Monday, January 28, 2013

iPhone app with Python

Thanks to Brython

Brython GPS icon


Native? Not quite...

The application launches with a splashscreen, like it should

Splash page

But it is really a web application.

Tracking my progress
Automatically refreshes on movement

Can I try it?

Absolutely. Simply point your iphone to the brython gallery url:

gallery/geo.html then click add to home screen. You can now launch it like a native application.

What makes it special?

It's a web application, so of course HTML and CSS, but the code is Python. It leverages the new Brython feature to link to a remote python script, instead of having it inline with the html. This allows a clean separation of presentation, logic and eye candy:


<!DOCTYPE html>
        <title>Brython test</title>
        <meta charset="iso-8859-1">
        <meta name="viewport" content="user-scalable=no, width=device-width, initial-scale=1,maximum-scale=1">
        <meta name="apple-mobile-web-app-capable" content="yes">
        <script src="../brython.js"></script>
        <script type="text/python" src=""></script>
        <link rel="stylesheet" type="text/css" href="navi.css" />
        <link rel="apple-touch-icon" href="icon.png"/>
        <link rel="apple-touch-startup-image" href="splash.png">
    <body onLoad="brython(2)">
        <div id="header">
            <H1>Your position</H1>
            <div id="switch">
                  <span class="thumb"></span>
                    <input id="refr" type="checkbox" />
        <div id="navarea"></div>
        <div id="maparea"></div>

Your typical iPhone web application, except that there is no jQuery mobile or similar framework. There is no onclick. The only javascript is the brython.js file for Brython itself and the related body onload call of brython().

So let's have a look at the Python code:

The Python

# globals #########################
refr = False
geo = win.navigator.geolocation
watchid = 0

# functions ###########################
def navi(pos):
    xyz = pos.coords

    ul = UL(id="nav")
    ul <= LI('lat: %s' % xyz.latitude)
    ul <= LI('lon: %s' % xyz.longitude)

    mapurl = ",%f&zoom=15&size=320x298&sensor=true" % (xyz.latitude, xyz.longitude)
    img = IMG(src = mapurl, id = "map")
        doc["nav"].html = ul.html
    except KeyError:
        doc["navarea"] <= ul
        doc["map"].src = mapurl
    except KeyError:
        doc["maparea"] <= img

def nonavi(error):

def navirefresh(ev):
    global refr, watchid
    refr = False if refr else True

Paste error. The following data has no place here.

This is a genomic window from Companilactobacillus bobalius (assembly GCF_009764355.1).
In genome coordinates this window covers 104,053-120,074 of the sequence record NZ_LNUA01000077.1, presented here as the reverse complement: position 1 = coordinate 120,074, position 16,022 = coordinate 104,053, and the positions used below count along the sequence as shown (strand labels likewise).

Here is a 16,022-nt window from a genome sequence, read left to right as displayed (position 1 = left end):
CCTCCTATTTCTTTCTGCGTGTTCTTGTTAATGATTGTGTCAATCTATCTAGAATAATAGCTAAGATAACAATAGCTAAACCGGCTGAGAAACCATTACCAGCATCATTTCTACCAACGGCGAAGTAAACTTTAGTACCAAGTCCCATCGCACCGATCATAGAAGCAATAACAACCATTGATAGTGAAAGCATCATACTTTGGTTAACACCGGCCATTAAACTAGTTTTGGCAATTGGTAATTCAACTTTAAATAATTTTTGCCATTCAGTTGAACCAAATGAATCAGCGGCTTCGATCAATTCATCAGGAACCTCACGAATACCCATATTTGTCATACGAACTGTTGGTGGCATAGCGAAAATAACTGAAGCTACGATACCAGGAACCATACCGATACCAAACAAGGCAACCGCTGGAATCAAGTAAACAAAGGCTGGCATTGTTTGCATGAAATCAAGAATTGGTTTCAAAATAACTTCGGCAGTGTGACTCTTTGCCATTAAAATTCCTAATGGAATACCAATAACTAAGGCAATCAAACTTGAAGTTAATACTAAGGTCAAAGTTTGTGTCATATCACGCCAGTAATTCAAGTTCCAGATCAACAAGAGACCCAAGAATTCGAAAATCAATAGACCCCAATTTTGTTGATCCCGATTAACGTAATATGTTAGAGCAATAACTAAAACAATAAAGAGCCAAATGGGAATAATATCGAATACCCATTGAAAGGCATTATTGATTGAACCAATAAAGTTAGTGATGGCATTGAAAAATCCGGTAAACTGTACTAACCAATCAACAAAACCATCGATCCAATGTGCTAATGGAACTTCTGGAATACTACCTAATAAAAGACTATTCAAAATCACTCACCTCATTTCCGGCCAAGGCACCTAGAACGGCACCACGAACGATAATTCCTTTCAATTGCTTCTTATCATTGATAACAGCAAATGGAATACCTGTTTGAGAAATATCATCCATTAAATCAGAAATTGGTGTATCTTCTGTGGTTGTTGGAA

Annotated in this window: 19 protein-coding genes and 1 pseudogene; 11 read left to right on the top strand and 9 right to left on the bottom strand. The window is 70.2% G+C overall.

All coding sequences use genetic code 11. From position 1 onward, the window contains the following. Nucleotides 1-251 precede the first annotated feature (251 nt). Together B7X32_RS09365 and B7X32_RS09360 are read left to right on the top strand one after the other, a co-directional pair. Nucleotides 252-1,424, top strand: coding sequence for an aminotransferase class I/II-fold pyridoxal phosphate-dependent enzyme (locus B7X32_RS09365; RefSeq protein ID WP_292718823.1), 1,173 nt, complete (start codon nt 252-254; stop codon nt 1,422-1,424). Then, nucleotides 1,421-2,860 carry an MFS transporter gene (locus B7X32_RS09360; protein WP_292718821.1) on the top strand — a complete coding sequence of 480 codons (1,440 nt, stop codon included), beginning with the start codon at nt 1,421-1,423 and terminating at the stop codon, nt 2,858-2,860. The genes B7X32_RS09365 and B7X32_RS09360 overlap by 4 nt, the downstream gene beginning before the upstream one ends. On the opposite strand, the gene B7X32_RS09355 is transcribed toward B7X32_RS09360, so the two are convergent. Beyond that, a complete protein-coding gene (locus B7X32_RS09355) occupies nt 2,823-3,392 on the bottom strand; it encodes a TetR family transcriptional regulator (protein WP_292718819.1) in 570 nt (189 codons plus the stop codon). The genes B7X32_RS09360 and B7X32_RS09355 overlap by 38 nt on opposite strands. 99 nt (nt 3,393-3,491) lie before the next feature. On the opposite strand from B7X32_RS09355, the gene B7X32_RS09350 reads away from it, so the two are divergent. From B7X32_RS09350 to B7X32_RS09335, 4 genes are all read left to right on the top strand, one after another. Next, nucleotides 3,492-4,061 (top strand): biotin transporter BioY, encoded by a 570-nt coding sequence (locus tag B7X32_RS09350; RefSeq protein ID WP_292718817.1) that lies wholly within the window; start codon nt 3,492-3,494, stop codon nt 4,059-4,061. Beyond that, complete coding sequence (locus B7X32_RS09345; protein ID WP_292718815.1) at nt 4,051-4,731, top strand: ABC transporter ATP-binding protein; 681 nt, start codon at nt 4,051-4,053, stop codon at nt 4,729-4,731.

if refr == True:
        doc["switch"].className = "switch on"
        watchid = geo.watchPosition(navi, nonavi)
        doc["switch"].className = "switch"

# the setup
if geo:
    geo.getCurrentPosition(navi, nonavi)
    doc["switch"].className = "switch"
    doc["switch"].onclick = navirefresh
    alert('geolocation not supported')

We are setting up 2 callback functions. One called if we have navigation (navi) support, one if we dont (nonavi), and finally a function (navirefresh) to handle the onclick of the auto refresh switch in the title bar of the application. This works pretty decently as a quick and dirty GPS application.


The CSS is a bit long so I'm not posting it on the blog, but you can check out the source at the site or on the SVN repository. The ios style switch CSS is borrowed from this article: ios-5-style-switch-control

The tip of the iceberg

So there you have it. You can now use your favorite language (Python, of course) to write applications for your mobile phone or tablet. This example is slightly iPhone specific (mostly due to CSS), but the same basic structure applies to a variety of mobile devices. And it took no time whatsoever to write this.



Kwpolska said...

Now, please do the following in the app to have REAL iOS looks:

font-family: Helvetica Neue, Helvetica, sans-serif;

Francois Dion said...

thanks for noticing that. it was in the css, but somehow I managed to remove the ; at the end of that line. It was one of the demos I had to quickly build for a talk last night at the local Python user group, and didn't have time to double check it.

Pierre Quentel said...

Great job François ! I tried it with my Android smartphone, it works like a charm

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Tips Tricks Ideas said...

I found one issue, not very important, but maybe could be easily fixed. When I check the option to automatically reconnect, and phone BT is turned off, or phone is taken away from the tablet and there is no connection, tablet power consumption is quite high
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That's a very nice navigation app.

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venba said...

Hi, thank you very much for help. I am going to test that in the near future. Cheers

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susan john said...

Leverage of this Brython feature to link to a remote python script, instead of having it inline with the html, makes it very special which allows a clean separation of presentation, logic and eye candy:top smartphones

Webmaster said...

Very Informative. Thanks for Sharing. Keep it up.

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gurmeet kaur said...

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